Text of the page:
REVIEW/DRAWINGS: Mingus Ah Um in the Played Twice at Brilliant Corners series (2015 EFG LJF)

Alex Garnett on baritone sax at Brilliant Corners
Drawing by Geoff Winston. © 2015. All Rights Reserved

Mingus Ah Um
(Played Twice at Brilliant Corners, 19 November 2015; review and drawing by Geoff Winston)

There is a nice link between the Mingus Ah Um album and the ‘Played Twice’ concept, curated by Amit Patel and Quentin Collins at Brilliant Corners in Dalston. Mingus’s subsequent recording, Charles Mingus Presents Charles Mingus’, for Nat Hentoff’s Candid label includes the vocal version of Fables of Faubus which Columbia vetoed on the original issue, and has Mingus recreating a bar-room in the Nola studios, entreating the audience  to remain quiet – “we are interrupted by your noise; in fact, don’t take any drinks, no cash registers ringing.” With lights dimmed, Patel played the original UK Philips pressing on a superb sound system to the respectfully silent sold-out house, to bring out all the warmth and nuances of the vinyl, from the multiple tempo changes to Mingus’s vibrating bass.

Arranger and bassist Mark Lewandowski, had assembled a highly accomplished group to take on the ‘scary … fun and terrifying’ task of ‘revisioning Mingus Ah Um‘. Stepping in to the boots of the Handy, Ervin, Knepper, Parlan, Richmond and Mingus is not for the faint-hearted! Responding with sensitivity, intelligence, authenticity and a couple of inspired left-field punches, they did more than justice to the LP’s beautifully structured compositions.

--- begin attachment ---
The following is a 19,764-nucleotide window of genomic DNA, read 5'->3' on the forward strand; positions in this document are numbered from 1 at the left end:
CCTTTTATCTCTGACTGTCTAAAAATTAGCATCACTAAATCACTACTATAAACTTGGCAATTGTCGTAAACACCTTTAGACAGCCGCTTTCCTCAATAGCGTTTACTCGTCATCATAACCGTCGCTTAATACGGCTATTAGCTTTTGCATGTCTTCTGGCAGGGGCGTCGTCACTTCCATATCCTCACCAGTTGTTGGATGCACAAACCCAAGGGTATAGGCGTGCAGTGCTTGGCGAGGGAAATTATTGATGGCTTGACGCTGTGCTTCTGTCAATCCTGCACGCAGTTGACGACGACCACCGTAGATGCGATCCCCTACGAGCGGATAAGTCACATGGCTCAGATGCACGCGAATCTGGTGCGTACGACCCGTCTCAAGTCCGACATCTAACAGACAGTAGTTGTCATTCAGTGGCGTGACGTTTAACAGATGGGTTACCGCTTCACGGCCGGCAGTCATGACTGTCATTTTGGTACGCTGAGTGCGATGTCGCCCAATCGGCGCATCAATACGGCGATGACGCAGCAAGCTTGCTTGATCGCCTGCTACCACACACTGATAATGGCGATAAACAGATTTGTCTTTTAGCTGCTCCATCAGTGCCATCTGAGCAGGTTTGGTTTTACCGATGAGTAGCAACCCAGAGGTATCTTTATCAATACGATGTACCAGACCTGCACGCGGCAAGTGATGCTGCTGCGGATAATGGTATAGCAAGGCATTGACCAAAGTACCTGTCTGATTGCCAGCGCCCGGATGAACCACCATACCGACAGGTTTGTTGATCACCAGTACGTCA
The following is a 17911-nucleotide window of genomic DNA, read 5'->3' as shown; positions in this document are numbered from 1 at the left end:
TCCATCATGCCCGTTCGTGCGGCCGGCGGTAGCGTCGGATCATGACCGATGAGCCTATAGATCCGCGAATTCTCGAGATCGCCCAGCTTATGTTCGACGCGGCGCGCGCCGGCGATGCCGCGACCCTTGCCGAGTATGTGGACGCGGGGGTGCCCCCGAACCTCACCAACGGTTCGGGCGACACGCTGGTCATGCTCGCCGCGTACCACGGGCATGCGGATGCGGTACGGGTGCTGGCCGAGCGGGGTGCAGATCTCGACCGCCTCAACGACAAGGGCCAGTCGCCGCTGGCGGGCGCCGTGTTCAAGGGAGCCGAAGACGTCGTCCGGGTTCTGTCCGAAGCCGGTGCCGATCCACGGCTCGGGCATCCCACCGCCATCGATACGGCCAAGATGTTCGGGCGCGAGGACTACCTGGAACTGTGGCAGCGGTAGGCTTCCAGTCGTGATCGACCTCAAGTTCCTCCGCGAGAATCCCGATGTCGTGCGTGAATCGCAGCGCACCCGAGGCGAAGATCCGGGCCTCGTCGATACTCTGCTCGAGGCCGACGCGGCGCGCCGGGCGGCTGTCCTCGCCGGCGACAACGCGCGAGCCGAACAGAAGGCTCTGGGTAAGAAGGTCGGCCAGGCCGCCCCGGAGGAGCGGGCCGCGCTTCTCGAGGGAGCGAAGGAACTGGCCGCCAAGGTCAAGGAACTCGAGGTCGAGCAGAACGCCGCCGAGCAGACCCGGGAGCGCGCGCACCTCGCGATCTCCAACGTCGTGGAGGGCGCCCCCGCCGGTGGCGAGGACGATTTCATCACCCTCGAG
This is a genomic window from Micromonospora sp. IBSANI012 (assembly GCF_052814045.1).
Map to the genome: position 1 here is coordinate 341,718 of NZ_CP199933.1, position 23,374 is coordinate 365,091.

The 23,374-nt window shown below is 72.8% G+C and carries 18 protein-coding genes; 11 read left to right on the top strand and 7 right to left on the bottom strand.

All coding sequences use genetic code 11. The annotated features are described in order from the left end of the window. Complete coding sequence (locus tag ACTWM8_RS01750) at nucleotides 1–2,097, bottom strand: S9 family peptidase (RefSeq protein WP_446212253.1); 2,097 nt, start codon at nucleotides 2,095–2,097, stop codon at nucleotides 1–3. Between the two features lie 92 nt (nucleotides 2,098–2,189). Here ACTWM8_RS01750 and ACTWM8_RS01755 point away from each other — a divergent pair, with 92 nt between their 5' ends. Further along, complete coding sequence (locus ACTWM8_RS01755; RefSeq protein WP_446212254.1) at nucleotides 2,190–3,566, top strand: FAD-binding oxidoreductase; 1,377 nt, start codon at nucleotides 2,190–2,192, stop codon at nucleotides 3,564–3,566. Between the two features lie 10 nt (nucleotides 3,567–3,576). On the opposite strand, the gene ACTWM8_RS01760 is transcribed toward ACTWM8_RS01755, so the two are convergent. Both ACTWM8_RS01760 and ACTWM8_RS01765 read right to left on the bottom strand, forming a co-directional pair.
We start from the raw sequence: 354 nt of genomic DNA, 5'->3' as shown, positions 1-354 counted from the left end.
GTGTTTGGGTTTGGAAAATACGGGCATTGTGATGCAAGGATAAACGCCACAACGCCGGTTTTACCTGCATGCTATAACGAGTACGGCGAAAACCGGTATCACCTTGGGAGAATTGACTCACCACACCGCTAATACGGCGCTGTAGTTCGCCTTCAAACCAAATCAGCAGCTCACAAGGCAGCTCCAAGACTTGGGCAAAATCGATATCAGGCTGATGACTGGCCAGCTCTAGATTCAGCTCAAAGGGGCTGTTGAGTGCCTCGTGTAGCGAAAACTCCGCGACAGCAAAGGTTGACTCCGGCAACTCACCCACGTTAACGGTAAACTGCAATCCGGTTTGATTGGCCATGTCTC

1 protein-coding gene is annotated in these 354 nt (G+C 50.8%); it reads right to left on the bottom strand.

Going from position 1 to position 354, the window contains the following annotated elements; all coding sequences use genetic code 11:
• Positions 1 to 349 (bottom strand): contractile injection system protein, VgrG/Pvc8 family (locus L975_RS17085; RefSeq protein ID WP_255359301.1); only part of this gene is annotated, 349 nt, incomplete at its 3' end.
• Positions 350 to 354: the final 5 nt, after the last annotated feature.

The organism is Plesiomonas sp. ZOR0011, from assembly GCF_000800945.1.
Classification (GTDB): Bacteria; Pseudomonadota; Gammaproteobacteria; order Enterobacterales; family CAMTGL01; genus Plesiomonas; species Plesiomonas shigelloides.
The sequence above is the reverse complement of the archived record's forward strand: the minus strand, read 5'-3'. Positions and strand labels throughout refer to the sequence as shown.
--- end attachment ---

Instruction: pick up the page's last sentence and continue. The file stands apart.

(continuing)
Kicking off with the pulsating section work of Better Git It In Your Soul, they set the tone – no chance of tripping up on its twists and turns, they’d rehearsed them to a tee, which they followed through with the Ellingtonian slip and slide of the full tilt Boogie Stop Shuffle, and the tricksy ensemble arrangements of Bird Calls – neat but not too tidy, as the master would have wished. The fresh surprises were a mildly anarchic, heavyweight version of Goodbye Porkpie Hat, turning this thoughtful tribute to Lester Young on its head, and the totally stripped back Pussycat Dues for Alex Garnett’s beefy, bluesy baritone sax and Bruno Heinen’s gently flowing piano alone – nothing else.

There were lovely solos and duets peppered throughout – Nathaniel Cross on trombone with Heinen, an ever so subtle combination; Ed Jones, lending Rollins-esque authority; Lewandowski, with delicate solo runs, not shying away from the leader’s role; Quentin Collins crisp and cool, and James Maddren, all rimshots and cracking pace in true Dannie Richmond style.

The septet in full swing playing Mingus Ah Um at Brilliant Corners
Drawing by Geoff Winston. © 2015. All Rights Reserved

A great evening combining the original LP heard in optimum conditions with its reinterpretation in great style by the live ensemble. One suggestion – on a subsequent outing, maybe a vocal version of Fables of Faubus could be added to the repertoire, to spice it up even more!

Mark Lewandowski – bass
Alex Garnett – alto and baritone saxes
Ed Jones – tenor sax
Nathaniel Cross – trombone
Quentin Collins – trumpet
Bruno Heinen – piano
James Maddren – drums

Categories: miscellaneous

Leave a Reply